Jefferson, who was the first Chief Executive to be inaugurated at the Capitol, called his victory a "revolution." Indeed, it did bring a new tone and philosophy to the White House, where an aura of democratic informality was to prevail. And, despite the interparty acrimony of the time, the transition of power was smooth and peaceful, and Jefferson continued many Federalist policies. Because the crisis with France had terminated, he slashed army and navy funds. He also substantially reduced the government budget. Although he believed in an agrarian America, he encouraged commerce.
From 1801-05 Jefferson deployed naval forces to the Mediterranean to subdue the Barbary pirates, who were harassing American vessels. During his term, to counter English and French interference with neutral American shipping during the Napoleonic Wars, he applied an embargo on foreign trade for the purpose of avoiding involvement. But this measure proved to be unworkable and unpopular.
Jefferson's greatest achievements were in the realm of westward expansion, of which he was the architect. Foreseeing the continental destiny of the nation, he sent the Lewis and Clark Expedition (1804-06) to the Pacific, though he knew it had to cross territory claimed by foreign powers. While that project was being organized, Jefferson's diplomats at Paris consummated the Louisiana Purchase (1803), which doubled the size of the United States and extended its boundaries far beyond the Mississippi.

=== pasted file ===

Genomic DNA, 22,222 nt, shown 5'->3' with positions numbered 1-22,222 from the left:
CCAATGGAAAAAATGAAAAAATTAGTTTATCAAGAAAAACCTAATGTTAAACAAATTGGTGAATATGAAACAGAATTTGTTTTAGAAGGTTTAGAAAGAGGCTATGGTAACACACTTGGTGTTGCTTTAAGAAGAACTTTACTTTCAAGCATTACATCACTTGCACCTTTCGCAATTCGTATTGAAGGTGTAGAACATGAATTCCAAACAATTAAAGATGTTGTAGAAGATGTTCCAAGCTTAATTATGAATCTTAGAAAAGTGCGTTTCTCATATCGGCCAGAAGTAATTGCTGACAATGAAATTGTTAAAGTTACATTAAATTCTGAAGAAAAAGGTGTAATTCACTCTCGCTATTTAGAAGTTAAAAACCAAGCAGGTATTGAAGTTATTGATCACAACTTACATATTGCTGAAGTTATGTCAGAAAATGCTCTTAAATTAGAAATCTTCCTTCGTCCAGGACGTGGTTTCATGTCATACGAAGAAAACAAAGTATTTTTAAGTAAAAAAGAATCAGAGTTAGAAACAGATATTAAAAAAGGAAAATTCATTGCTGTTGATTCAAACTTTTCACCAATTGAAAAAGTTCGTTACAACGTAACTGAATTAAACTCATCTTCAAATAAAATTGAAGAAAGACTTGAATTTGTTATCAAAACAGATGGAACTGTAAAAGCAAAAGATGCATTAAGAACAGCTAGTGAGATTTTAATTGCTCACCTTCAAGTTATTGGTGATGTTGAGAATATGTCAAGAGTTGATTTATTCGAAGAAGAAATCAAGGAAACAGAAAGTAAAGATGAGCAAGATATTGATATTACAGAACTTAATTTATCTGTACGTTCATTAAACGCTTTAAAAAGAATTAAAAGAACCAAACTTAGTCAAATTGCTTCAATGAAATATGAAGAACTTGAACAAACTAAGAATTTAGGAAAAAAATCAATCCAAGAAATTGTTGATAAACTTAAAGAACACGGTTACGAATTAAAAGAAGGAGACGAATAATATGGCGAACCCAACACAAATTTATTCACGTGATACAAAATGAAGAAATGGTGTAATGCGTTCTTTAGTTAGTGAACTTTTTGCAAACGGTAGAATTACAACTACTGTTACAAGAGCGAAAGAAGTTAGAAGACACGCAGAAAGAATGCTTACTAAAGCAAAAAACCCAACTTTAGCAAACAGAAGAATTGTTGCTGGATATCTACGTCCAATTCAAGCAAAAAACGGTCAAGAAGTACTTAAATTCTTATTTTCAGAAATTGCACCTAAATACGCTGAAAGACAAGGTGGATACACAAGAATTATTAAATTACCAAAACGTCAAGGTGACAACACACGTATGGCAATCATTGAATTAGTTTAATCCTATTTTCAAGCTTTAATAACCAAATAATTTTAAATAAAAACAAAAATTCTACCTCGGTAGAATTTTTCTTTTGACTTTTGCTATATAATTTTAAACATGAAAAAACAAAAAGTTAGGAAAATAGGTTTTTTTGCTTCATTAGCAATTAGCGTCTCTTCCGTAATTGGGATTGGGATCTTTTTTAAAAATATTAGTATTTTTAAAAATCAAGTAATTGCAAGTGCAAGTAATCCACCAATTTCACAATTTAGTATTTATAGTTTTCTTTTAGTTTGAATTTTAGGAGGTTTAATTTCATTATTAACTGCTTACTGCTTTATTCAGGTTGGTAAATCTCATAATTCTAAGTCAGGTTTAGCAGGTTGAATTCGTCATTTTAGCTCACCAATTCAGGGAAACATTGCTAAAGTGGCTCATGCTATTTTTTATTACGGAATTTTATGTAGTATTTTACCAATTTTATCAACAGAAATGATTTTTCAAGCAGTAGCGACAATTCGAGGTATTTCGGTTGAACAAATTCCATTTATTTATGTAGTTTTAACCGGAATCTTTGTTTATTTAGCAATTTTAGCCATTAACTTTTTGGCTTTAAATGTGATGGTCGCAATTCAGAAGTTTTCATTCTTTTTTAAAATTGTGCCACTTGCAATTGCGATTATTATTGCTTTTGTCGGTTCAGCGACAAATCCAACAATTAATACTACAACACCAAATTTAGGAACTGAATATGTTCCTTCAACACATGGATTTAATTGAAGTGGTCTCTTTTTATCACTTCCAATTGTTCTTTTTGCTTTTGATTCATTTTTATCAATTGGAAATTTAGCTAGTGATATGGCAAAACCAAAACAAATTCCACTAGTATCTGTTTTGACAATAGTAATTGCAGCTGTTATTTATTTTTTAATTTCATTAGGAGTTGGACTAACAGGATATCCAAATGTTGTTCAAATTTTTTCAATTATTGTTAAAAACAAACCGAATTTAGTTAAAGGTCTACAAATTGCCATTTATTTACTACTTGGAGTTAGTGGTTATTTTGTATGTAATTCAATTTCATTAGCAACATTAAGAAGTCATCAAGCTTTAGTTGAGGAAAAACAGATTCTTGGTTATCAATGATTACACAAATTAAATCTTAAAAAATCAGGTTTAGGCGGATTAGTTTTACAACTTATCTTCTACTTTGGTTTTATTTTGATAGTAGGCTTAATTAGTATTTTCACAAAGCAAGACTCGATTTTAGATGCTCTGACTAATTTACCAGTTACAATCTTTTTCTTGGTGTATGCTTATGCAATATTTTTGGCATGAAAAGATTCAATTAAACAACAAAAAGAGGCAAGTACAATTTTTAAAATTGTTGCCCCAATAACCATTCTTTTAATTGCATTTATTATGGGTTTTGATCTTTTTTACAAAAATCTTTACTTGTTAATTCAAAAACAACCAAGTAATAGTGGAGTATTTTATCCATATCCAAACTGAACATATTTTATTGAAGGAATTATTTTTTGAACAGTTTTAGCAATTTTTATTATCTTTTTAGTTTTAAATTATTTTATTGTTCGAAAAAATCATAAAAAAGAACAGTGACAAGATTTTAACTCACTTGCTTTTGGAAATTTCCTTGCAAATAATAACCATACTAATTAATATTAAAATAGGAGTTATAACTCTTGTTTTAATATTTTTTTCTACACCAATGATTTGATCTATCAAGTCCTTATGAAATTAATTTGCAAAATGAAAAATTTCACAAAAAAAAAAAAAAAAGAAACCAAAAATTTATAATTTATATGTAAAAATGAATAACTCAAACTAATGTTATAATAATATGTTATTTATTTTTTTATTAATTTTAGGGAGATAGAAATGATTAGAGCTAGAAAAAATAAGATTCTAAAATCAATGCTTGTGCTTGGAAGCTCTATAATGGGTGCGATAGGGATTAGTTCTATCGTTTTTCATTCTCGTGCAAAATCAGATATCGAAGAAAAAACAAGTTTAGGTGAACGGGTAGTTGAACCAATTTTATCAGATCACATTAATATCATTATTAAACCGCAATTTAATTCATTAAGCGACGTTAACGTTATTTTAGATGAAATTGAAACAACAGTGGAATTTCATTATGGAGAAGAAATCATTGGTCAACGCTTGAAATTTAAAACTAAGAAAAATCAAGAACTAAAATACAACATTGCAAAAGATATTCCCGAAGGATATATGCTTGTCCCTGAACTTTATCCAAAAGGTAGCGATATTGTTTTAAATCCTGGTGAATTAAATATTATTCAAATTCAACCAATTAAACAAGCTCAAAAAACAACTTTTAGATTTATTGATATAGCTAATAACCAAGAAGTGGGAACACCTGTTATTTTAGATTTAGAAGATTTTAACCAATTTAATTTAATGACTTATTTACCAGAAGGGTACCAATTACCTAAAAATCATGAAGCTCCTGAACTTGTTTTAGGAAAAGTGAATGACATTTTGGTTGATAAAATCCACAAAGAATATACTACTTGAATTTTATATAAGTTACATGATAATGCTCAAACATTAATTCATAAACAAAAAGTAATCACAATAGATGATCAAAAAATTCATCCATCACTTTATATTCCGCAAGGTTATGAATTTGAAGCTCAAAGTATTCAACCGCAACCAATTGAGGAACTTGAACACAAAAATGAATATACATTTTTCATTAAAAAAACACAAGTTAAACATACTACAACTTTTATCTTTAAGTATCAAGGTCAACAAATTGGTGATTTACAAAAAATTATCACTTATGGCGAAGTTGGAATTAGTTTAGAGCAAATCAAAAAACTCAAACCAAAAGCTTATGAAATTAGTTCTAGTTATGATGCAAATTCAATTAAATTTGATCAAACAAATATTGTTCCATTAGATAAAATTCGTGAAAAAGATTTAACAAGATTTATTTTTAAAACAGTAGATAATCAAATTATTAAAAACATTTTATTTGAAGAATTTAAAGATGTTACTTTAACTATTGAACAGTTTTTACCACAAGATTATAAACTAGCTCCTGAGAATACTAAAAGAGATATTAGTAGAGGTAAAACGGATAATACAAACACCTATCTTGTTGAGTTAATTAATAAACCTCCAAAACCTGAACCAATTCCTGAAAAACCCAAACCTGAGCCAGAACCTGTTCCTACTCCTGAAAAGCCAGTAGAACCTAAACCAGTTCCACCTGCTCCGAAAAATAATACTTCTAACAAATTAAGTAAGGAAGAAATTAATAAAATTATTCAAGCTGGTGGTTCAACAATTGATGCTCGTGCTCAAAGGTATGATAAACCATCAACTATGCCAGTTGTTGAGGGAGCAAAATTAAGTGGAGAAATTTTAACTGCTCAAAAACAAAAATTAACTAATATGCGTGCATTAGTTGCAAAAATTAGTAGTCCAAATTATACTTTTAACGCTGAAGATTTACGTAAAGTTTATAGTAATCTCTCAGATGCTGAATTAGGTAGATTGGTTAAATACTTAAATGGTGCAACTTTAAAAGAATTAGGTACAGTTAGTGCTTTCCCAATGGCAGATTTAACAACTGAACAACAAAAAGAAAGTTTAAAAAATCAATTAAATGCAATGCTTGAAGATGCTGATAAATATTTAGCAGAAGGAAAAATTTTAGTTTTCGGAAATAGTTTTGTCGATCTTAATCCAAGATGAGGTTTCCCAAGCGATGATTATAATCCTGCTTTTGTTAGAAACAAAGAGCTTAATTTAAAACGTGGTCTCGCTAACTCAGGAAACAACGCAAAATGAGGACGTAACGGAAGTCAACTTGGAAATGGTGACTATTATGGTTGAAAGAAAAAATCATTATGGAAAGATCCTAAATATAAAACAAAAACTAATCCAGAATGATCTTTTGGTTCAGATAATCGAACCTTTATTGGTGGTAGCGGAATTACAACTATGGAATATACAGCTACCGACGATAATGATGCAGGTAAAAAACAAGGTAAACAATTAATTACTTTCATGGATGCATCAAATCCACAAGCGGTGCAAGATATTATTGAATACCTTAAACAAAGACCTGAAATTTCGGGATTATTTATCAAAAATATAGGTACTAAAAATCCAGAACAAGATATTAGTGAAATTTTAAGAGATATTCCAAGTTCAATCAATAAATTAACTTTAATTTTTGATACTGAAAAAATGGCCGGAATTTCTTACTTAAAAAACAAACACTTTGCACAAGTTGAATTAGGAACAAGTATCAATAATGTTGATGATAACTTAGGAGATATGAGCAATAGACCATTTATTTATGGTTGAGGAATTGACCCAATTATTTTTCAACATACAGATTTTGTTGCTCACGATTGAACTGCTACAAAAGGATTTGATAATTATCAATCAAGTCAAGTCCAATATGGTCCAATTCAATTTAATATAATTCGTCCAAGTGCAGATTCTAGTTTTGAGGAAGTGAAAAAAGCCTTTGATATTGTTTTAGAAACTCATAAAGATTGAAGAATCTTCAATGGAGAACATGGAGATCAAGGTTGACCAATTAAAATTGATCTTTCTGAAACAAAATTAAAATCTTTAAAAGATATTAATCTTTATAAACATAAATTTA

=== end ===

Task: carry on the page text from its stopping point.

In 1809 Jefferson retired for the final time to Monticello. He continued to pursue his varied interests and corresponded with and entertained statesmen, politicians, scientists, explorers, scholars, and Indian chiefs. When the pace of life grew too hectic, he found haven at Poplar Forest, his retreat near Lynchburg. His pet project during most of his last decade was founding the University of Virginia (1819), in Charlottesville, but he also took pride in the realization that two of his disciples, James Madison and James Monroe, had followed him into the White House.
Painfully distressing to Jefferson, however, was the woeful state of his finances. His small salary in public office, the attendant neglect of his fortune and estate, general economic conditions, and debts he inherited from his wife had taken a heavy toll. When a friend defaulted on a note for a large sum, Jefferson fell hopelessly into debt and was forced to sell his library to the government. It became the nucleus of the Library of Congress.
Jefferson died only a few hours before John Adams at the age of 83 on July 4, 1826, the 50th anniversary of the adoption of the Declaration of Independence. Thomas Jefferson is buried at his beloved Montiecello, below an epitaph of his own composing:
Here was buried
Author of the Declaration of American Independence
of the Statue of Virginia for religious freedom
& Father of the University of Virginia
Last updated: October 6, 2021